Newspaper Page Text
!AIIM), ILL., THUJiSDAY MOKNIMi, APKIL 2 k, Ml,
PROFESSIONAL CAM US.
Q.EORGE HARRISON LEACH, M. D.
PHYSICIAN & SURGEON.
Special attention paid to the Homeopathic treat
ment of foruical dlaeaaea, and dleemes of women
OKHUK On 11th itrcet, oppewte the Poet
oftlce, Cairo, 111.
)R. J. E. STRONG,
129 Commercial Ave., Cairo, 111.
VAPOR, ELKCTUO VAI'OH asti MEDICATED
A lady In attendance.
J)K. E W. WDITLOCK,
Orritia No. is Commercial Avenue, between
KiMi tnit Nli.th Htrmit.
rpiIECITY NATIONAL HANK.
Or Cairo, Illinois.
71 OHIO LEVKE.
A General Rankin? business
NTERPRiSE SAVING HANK.
EXCLUSIVELY A SAYINGS RANK.
TWOS. VS. HATiLlDAV ,
Commercial Avenue and Eighth Street
V. BHOSS. President. I P. NrTr. Vice I'rec'M
II. WELLS, Cashier. I T. J. Kerth. AnVt .aon
F. BroM - Ca'ro William K:;it,. .Cairc
Peter Neff " I Wiili im Wolf.... "
C, M OMvrloh " I C.. Putler "
E. A. Under " I H. Well '
J. Y. Clem'on, Caledonia. ,
A OE.NEKAL BANKING Ifl'SIN'EnS DiSK.
Exchango roA aud botiirht. Interott t)'i!il tt
the Navlnifn Department. Collections made m i: )
all bualnens promptly attend."! te.
13G fc 138 Coml Ave.
havo received a full and complete lino
ol now F.ill and Winter
) UIILUU UUUUUJ
Cloaks, Dolmans, Notions, Etc.
A heavy stock of Body Brussels, Taper
tnee and Iujjraln
A full stock of Oil Clotlif, all sizes aud prices.
hi n n MP i
A full and Lomnlete stock la now being
cloced out at great tin run in 8.
Mood nt Doltoin PrioesJ
J-m K. INGE,
Mannfacturer aud Dealor In
6th Street, between Pora'l Ave. uud Levee.
CHOKE BORING A SPECIALTY
ALL KINDS OK AMUN'ITION.
Vafet ltepalred. All Kind ol Keys M id.
TV T" W
A i N w3
2 5 fear 11 2
Hgl! N Si 2- 4
Ciathing & Gents' Furnish g Goods
ATiiLoriinKos Is a novel word to most
hxI le ho nieak Uie Kiitflmh huiiniare. The
(inika uil it centime atjo, UiUUiUiK by it
"XIIK I'111.K liKAltHlt."
Anii.oi-iioiios in the first and only
medicine which has carried ofT th
jirize as the perfect reruedy for Rheu
matism and Neuralgia.
IJko two n-u-nt less tyrants they have for
urea bt-M their KiiuYnu victima Ui au lrm
Krip. Tbaic prx-.r BUllercra have been aa d1u ea
in Uie ijiir of their opprejra.
ATHMirnoRos has entered the arena, rn-
iratfed in conflict witb the uunatera, aud won the
ji:ty. An the comiietitiira In tlio Ore. :au
Kaii:i uM could win only by (he lu'mt severe tnai-t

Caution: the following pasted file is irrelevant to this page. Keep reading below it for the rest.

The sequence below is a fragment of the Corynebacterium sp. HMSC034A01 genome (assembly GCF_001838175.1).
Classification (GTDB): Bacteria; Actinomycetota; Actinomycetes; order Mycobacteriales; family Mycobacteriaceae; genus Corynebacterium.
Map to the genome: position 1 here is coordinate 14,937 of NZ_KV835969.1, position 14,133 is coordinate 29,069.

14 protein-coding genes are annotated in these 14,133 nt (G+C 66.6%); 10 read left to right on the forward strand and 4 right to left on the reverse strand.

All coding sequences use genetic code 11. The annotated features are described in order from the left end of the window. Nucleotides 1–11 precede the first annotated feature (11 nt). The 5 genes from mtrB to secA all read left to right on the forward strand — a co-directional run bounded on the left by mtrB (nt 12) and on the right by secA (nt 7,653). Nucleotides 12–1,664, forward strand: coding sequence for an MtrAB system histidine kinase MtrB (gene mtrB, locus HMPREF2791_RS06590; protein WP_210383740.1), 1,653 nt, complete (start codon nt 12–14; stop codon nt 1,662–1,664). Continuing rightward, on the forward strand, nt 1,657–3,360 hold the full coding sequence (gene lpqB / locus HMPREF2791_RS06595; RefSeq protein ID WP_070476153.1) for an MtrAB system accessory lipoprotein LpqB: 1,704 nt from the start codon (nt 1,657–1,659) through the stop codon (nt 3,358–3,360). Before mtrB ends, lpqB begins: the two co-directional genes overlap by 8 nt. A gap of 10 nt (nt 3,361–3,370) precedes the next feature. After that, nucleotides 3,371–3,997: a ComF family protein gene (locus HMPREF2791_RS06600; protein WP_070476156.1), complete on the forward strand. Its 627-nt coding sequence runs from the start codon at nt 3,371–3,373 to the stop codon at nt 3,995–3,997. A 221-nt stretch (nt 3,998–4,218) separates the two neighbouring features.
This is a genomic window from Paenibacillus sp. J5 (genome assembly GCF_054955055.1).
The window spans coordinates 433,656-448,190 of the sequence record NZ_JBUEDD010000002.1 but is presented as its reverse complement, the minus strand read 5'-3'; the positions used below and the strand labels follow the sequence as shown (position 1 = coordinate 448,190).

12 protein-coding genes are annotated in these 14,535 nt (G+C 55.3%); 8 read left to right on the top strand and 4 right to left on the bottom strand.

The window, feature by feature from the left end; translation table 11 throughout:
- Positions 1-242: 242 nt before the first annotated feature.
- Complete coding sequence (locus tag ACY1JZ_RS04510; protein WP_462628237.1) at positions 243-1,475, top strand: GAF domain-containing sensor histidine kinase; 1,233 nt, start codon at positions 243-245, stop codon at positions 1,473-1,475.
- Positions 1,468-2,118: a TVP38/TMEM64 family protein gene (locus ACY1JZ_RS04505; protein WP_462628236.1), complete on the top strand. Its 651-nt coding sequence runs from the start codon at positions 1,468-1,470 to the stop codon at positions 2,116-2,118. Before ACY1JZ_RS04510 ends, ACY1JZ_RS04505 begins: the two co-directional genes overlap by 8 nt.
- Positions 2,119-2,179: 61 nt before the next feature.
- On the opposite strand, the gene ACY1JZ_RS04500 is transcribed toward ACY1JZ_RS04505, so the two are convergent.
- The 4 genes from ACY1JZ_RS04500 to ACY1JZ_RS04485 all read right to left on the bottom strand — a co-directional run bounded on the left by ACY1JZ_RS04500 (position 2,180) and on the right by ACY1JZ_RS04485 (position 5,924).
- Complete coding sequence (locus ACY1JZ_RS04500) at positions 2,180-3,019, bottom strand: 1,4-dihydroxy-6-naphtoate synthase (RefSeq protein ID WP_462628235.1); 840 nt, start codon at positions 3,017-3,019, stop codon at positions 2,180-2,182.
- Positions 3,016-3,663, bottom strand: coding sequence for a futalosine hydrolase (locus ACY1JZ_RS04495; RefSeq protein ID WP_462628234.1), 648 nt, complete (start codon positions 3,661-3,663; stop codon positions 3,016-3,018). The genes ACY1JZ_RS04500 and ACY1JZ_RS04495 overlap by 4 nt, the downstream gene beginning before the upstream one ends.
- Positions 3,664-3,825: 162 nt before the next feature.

( f ability aud endurance, bo Athloi'Houos haw w.u
t!i prize, not alone by xivintf teui)rary relief, lut
by bninnnif an endurimr cure, an well, to Ui'" bo
liavu aulliTcd Uio excrueutunj atfoniea of Lhetiinu.
A niLopiionos i9 a novelty, not only
in name, hut in its tlt'iucnts. It is un
like any j'reiaration yet introduced.
ATiii.onioKos actson the blood, museles
and Jint, remonnir the iinon and acid from
Uie blood, carrii tbeiu out of tliu uynb iu.
Ant iipiioKos U put up wit h coiisummatc
pkiil, and contain iic.thin tliat cau iuiibry
harm the tuoat delicate constitution.
Now, do you want to HulTirja and on?
or do you want Ui be well?
"Athlophoros" WILL Cure You
If you cannot get ATiuirnoKog of your dru'
t'Nt, we will bend it express ptud, on receipt of
regular price-one dollar jier bottle. Wepref'-r
that jou buy It from your drut, but If ho
lin t It, do not b' persuadt-d to try something
. but order at once from us as dlretu-d.
ATHLOPHOROS CO.. 112 WALL ST., NEW YORK.
W!icu j iu coiuo Vi th;iik 'f it, it U"t
O'i l that library yple refer a pile U a
i :'ar. It in handier to urn 'ke wln-n tln-y
art; vvntin'. and ever w nji.ch cieanT.
And then it (r.vr Hum Ihe truo eaaenee
ai.'t flavor "f tiie totarro.
'J he inoM fahtiititiuft M::oken anxitiir all
i.ationn alii aj elahc;f io'ti ar-1 thai
the toLa'CO fc'r-iwn uu the linl..l,-!i X"liac
li.-;t i.f .S.,rt!i Carolina in the m.t di-Ue.
i'-u and renu'.-d in the wrM f.iirtit..-r
than Turkifh. more fragrant tlun Havana.
fr r fnin nitrat- an I ninitine th-in tiny
other, 11 in JitM what the c..-nnoiwoir
p'a.K- &r: the habitual HUiokT d'-mainlx.
1 he very choicest t- bavo r. wn
on thin I it u trti-ht by Ula.-k-well'
liurham Tubaeco Co.. and
appar in tli.-ir e-lebratftl Bail
Ii'.irhajii Smokinir Tobacoj. It i
Known Uie world over
l--t the m-nuine.with 13uU
trade u.ark. tlien you ivill
l- eure of havinir abi"
lutely pure tobacco.
The Kejjnlar Cairo A I'aducali Uaily
IIENKY E. TAYLOR, Ma-ter.
OEUIWE JOIJEs, Clerk.
Leaves IMdacah for C tiro daily (midays except
ed) at 8 a. m., and Monnd Cltv'at 1 p. m. Ketarc
Inn, leavel Cairo at 4 p.m. ; Hound Citv at 5 p.m.
Nashville, Paducah 4 Cairo U. S. Mail
For Padncuh, Smithland. nverabnre, Fddyvllle,
Cantou, IJover, Clarksville and Nashville,
IS. S. RHEA.
J. S. 1YNEI!
Leaves every Monday morning at 10 o'clock a.m.
YV. II. CHERRY.
L V' i every Fr ibiv morninc nt 10 o'clock-, mak
Iniiclo'e connection nt Nashville with the L. &
V. H. It. and X. V H. K. for all points iou!h,